GEICO horror ad – “It’s what you do” is a killer commercial

I recently posted about the GEICO commercial “Flag Football with Jerome Bettis.” While that commercial is funny, it’s actually a terrible comparison… getting help from GEICO is “having Jerome Bettis on your flag football team easy,” while Jerome Bettis commits at least 5 penalty-worthy actions in one play.

Check out that post here.

But GEICO is known for having pretty hilarious commercials, so I thought I should point out one that’s airing again in 2019. From what I could find, it was originally produced in 2015 and features a horror movie-like scene.

The tagline: “If you’re in a horror movie, you make poor decisions. It’s what you do.” It goes on to say if you want to save money on car insurance, switching to GEICO is “what you do.”

This spot is great because 1) it’s funny, 2) good acting and 3) it plays off of the stereotypes we all know from scary movies. The black person dies first. Someone goes off alone to do something… then dies. Everything happens at night. There’s usually one lone survivor. On and on the cliche’s go. If you want to see more of these stereotypes, just watch Scream 1, Scream 2, or Scream 3. Or Scary Movie, I suppose.

The comparison of ‘this is what you do if you’re in a horror movie’ to ‘this is what you do if you want to save money on car insurance’ is easy to understand, and while the Jerome Bettis commercial misses the mark because it’s a inaccurate illustration, this horror ad hits it right on the head. Or should I say, slashes it?

-Out of the Wilderness

GEICO and Jerome Bettis fumble on new TV spot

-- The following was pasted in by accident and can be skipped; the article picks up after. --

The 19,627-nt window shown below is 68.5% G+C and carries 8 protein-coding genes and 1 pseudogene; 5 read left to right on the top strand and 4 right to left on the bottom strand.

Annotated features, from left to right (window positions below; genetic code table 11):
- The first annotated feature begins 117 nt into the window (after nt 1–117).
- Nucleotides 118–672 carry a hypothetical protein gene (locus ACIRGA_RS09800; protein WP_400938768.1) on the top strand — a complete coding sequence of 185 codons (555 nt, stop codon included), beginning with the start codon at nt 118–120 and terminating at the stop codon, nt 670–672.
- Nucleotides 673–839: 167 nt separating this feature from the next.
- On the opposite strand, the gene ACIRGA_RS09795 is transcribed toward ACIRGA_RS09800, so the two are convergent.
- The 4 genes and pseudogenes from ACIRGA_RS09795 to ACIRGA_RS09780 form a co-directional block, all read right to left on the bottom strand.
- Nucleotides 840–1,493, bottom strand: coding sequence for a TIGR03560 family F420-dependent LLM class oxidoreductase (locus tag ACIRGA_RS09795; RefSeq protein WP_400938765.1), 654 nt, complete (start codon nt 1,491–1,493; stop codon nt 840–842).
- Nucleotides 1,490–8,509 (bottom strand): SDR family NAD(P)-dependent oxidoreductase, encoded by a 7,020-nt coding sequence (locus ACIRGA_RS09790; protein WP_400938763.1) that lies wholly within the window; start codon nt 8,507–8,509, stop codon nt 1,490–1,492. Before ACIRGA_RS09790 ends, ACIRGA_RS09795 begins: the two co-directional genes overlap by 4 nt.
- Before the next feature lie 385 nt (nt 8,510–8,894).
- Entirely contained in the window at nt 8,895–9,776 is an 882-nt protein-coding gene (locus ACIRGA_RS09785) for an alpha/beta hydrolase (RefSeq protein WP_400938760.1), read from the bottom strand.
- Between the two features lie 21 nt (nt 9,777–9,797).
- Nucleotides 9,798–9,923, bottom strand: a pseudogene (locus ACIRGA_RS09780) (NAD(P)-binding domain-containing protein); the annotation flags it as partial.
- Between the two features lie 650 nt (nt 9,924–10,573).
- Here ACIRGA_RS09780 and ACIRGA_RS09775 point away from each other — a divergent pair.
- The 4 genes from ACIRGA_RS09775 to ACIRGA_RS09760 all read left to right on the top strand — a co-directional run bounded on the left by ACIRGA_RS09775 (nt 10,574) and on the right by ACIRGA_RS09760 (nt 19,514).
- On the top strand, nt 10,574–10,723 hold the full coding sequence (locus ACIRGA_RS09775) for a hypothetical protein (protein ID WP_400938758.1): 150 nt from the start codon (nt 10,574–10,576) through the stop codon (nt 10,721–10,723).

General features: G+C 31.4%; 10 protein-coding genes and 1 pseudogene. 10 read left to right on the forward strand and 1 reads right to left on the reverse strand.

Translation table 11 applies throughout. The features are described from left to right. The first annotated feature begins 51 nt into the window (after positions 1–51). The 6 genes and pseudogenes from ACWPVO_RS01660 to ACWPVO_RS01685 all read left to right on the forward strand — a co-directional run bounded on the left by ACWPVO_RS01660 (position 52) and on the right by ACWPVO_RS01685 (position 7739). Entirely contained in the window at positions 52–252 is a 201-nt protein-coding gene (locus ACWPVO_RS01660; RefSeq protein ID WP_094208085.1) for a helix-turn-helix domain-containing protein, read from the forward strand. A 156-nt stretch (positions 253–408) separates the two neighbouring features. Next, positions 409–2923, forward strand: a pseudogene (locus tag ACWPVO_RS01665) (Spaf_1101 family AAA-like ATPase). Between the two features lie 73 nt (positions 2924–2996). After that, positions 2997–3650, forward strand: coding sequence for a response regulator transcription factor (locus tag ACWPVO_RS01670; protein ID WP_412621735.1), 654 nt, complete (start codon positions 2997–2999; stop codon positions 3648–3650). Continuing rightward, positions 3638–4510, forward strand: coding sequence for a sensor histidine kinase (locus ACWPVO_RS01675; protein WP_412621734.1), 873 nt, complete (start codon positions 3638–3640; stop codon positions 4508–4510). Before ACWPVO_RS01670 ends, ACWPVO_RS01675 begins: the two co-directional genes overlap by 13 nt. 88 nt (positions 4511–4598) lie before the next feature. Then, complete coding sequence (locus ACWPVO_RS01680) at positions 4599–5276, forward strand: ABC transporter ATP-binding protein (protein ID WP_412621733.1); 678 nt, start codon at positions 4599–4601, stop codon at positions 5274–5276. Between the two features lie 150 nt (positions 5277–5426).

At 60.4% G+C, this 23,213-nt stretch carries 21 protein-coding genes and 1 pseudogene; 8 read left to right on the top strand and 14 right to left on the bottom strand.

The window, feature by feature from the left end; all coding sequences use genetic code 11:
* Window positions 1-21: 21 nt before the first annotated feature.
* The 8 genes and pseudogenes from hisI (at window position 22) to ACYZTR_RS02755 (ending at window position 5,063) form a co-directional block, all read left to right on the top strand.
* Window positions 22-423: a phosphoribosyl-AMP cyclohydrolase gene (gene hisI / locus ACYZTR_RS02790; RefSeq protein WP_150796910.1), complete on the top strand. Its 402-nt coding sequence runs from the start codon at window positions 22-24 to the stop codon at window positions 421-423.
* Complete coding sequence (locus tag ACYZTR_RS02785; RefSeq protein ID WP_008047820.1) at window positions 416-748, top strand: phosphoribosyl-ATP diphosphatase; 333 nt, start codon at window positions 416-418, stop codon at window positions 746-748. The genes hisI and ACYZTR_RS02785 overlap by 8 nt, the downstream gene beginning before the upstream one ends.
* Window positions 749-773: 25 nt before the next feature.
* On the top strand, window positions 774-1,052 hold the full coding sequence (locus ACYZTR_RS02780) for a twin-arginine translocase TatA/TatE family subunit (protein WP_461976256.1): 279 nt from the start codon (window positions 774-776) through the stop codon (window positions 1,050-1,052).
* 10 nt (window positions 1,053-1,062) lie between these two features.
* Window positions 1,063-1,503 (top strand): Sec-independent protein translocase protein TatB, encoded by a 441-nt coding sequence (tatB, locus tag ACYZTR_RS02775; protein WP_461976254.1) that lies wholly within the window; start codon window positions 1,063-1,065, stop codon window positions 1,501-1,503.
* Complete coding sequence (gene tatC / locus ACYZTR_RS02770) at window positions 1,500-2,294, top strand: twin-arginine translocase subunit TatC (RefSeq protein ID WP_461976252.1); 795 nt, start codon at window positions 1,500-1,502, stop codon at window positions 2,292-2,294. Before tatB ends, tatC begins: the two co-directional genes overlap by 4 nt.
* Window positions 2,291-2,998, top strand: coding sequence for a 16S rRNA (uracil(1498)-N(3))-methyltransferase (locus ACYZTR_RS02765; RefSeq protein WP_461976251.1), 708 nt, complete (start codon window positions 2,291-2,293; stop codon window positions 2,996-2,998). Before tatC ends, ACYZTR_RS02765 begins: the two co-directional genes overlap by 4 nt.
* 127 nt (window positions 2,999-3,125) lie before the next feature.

If you haven’t seen it yet, Geico has a TV spot featuring Jerome Bettis, NFL Hall of Fame running back.

I typically love GEICO commercials for their odd and usually hilarious deliveries. However, I can’t get on board with the bus on this one. You’re going to think I’m taking this commercial entirely too seriously, and you’re right. What can I say, I take everything too seriously, like what happened on the softball field a few weeks ago and perhaps this is embarrassing, watching the Bachelor. But upon further review, I counted 5 illegal moves from the ball carrier plus his flag is clearly tied on, which is yet another penalty, that makes 6.

I can’t help but think the folks that created the commercial haven’t ever played flag football, or just didn’t study up on the rules of the game. To be quite honest, I’d absolutely love for Jerome Bettis to be on the team I was playing AGAINST. He’s big, probably not very fast, and if he kept committing these kinds of penalties, he’d be benched or ejected from the game.

GEICO says getting insurance help is “having Jerome Bettis on your flag football team easy” when in reality if he were committing all these penalties, having him on your team wouldn’t be easy at all.

How’s that for overanalyzing a TV commercial? Maybe I’m still bitter my college flag football team never beat P-Funk. Still waiting on that rematch!

-Out of the Wilderness


Yes, it’s true. I have plantar fasciitis… again.

pfDeep breath. Sigh. Long sigh. I hope you’re sitting down like I am. The PF monster is back, and unlike the other PF, this is a “judgement full zone”! I’m hating on this diagnosis right now. Totally judging it.